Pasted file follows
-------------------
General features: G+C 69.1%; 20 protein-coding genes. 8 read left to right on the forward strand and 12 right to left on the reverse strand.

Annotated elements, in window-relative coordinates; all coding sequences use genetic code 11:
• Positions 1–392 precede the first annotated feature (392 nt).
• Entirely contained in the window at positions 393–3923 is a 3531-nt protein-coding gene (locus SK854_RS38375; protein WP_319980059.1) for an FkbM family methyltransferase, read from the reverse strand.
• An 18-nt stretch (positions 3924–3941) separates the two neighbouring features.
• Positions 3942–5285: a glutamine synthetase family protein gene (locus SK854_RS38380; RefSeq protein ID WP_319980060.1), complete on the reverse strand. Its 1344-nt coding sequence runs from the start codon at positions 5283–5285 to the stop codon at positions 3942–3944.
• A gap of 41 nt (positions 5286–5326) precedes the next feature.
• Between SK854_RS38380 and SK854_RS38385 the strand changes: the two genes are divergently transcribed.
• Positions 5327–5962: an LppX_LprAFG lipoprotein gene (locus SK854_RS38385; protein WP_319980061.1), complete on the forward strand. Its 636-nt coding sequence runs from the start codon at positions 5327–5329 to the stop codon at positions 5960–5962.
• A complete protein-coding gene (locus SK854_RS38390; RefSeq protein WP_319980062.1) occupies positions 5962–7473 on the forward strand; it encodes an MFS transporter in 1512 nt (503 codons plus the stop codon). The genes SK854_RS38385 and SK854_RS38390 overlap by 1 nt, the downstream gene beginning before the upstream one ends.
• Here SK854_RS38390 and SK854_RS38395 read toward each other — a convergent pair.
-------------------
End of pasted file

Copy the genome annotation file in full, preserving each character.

General features: G+C 69.1%; 20 protein-coding genes. 8 read left to right on the forward strand and 12 right to left on the reverse strand.

Annotated elements, in window-relative coordinates; all coding sequences use genetic code 11:
• Positions 1–392 precede the first annotated feature (392 nt).
• Entirely contained in the window at positions 393–3923 is a 3531-nt protein-coding gene (locus SK854_RS38375; protein WP_319980059.1) for an FkbM family methyltransferase, read from the reverse strand.
• An 18-nt stretch (positions 3924–3941) separates the two neighbouring features.
• Positions 3942–5285: a glutamine synthetase family protein gene (locus SK854_RS38380; RefSeq protein ID WP_319980060.1), complete on the reverse strand. Its 1344-nt coding sequence runs from the start codon at positions 5283–5285 to the stop codon at positions 3942–3944.
• A gap of 41 nt (positions 5286–5326) precedes the next feature.
• Between SK854_RS38380 and SK854_RS38385 the strand changes: the two genes are divergently transcribed.
• Positions 5327–5962: an LppX_LprAFG lipoprotein gene (locus SK854_RS38385; protein WP_319980061.1), complete on the forward strand. Its 636-nt coding sequence runs from the start codon at positions 5327–5329 to the stop codon at positions 5960–5962.
• A complete protein-coding gene (locus SK854_RS38390; RefSeq protein WP_319980062.1) occupies positions 5962–7473 on the forward strand; it encodes an MFS transporter in 1512 nt (503 codons plus the stop codon). The genes SK854_RS38385 and SK854_RS38390 overlap by 1 nt, the downstream gene beginning before the upstream one ends.
• Here SK854_RS38390 and SK854_RS38395 read toward each other — a convergent pair.